Type 1 Diabetes: Children Living With the Disease - Topic Overview
Young children can't tell if they have low blood sugar as
well as adults can. Also, after your child has had diabetes for a long time, he
or she may not notice low blood sugar symptoms anymore. This raises the chance
that your child could have low blood sugar emergencies. If you are worried
about your child's blood sugar, do a
home blood sugar test. Don't rely on symptoms alone.
Both low and high blood sugar can cause problems and need to be
treated. Your doctor will suggest how often your child's blood sugar should be
See your child's doctor at least every 3 to 6 months to check how well
the treatment is working. During these visits, the doctor will do some tests to
see if your child's blood sugar is under control. Based on these results, the
doctor may change your child's treatment plan.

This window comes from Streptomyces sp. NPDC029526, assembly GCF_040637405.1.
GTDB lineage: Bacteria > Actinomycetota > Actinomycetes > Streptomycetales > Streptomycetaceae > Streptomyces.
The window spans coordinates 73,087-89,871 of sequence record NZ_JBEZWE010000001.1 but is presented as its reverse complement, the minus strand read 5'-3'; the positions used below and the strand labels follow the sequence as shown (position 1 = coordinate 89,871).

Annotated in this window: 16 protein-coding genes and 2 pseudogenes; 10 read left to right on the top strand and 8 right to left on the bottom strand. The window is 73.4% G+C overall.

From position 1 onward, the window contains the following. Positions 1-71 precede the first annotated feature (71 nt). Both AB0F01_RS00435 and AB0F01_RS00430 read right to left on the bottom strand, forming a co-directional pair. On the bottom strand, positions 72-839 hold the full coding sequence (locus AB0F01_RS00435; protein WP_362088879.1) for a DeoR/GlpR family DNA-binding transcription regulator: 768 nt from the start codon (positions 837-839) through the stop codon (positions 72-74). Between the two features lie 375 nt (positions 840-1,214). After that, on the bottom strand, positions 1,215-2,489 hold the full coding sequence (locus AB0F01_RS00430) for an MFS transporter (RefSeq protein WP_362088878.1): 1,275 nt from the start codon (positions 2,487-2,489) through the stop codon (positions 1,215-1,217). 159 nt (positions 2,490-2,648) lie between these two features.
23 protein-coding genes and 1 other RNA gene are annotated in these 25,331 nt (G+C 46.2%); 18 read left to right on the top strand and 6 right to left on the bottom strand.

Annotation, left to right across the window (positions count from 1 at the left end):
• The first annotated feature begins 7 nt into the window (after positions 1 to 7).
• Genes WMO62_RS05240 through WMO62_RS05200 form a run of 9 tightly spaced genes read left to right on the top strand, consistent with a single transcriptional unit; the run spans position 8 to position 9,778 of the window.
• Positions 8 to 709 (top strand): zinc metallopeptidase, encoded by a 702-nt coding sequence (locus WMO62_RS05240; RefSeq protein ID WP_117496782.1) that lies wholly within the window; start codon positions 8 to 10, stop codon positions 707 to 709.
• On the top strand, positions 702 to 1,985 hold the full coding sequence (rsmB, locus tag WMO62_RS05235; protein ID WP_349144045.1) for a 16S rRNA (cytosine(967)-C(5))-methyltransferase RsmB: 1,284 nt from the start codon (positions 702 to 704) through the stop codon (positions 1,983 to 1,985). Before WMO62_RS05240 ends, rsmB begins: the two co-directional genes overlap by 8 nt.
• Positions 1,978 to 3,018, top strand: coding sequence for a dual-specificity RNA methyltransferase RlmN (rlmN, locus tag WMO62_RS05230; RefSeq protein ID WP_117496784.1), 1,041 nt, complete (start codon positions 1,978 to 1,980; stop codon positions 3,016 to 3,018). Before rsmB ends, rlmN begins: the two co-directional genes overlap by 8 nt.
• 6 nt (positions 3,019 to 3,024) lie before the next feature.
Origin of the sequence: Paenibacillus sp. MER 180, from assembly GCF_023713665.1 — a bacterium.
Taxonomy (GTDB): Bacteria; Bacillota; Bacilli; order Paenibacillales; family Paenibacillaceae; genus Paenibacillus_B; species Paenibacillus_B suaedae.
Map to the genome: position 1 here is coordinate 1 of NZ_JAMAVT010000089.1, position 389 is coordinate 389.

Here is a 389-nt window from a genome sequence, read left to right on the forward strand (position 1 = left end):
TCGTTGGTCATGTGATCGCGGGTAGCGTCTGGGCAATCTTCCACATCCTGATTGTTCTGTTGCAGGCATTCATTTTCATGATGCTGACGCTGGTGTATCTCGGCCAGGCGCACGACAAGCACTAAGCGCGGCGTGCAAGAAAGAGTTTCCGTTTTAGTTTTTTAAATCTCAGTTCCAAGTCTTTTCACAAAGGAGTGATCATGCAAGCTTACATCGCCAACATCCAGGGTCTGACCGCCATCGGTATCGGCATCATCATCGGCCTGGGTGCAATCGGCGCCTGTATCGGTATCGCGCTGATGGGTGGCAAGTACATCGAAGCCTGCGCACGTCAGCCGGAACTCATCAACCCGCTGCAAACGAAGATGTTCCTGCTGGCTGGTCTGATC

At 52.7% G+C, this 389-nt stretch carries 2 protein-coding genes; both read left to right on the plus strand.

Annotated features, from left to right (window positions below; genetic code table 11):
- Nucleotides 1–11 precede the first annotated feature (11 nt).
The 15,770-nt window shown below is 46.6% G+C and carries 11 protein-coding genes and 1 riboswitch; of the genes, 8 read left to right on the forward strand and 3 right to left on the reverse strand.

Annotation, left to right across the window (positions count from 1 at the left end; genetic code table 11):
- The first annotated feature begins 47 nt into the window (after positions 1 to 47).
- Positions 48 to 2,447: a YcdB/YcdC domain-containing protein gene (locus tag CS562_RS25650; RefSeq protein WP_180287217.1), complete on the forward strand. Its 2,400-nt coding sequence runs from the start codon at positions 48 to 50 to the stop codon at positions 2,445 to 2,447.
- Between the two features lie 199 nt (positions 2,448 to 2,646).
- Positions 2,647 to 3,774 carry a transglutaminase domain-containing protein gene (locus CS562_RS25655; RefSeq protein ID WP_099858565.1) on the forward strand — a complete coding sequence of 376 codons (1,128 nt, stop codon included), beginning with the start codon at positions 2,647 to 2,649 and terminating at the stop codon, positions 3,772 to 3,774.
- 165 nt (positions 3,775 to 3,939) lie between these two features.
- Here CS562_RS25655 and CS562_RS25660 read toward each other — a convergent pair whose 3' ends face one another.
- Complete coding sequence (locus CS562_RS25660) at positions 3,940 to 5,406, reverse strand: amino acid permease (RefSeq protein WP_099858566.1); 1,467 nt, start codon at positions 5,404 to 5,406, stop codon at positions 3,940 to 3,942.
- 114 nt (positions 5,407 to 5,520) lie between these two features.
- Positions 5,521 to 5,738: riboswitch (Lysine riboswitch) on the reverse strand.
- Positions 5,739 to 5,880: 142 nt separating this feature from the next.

When your child is
10 years old or starts puberty, he or she will start having exams and tests to
look for any problems from diabetes.
Your child's insulin dose and possibly the types of insulin may change
over time. The way your child takes insulin (with shots or an
insulin pump) also may change. This is especially true
during the teen years when your child grows and changes a lot.
What and how much food your child needs will also change over the years.
But it will always be important to eat about the same amount of carbohydrate at
each meal. Carbohydrate is the nutrient that most affects blood sugar.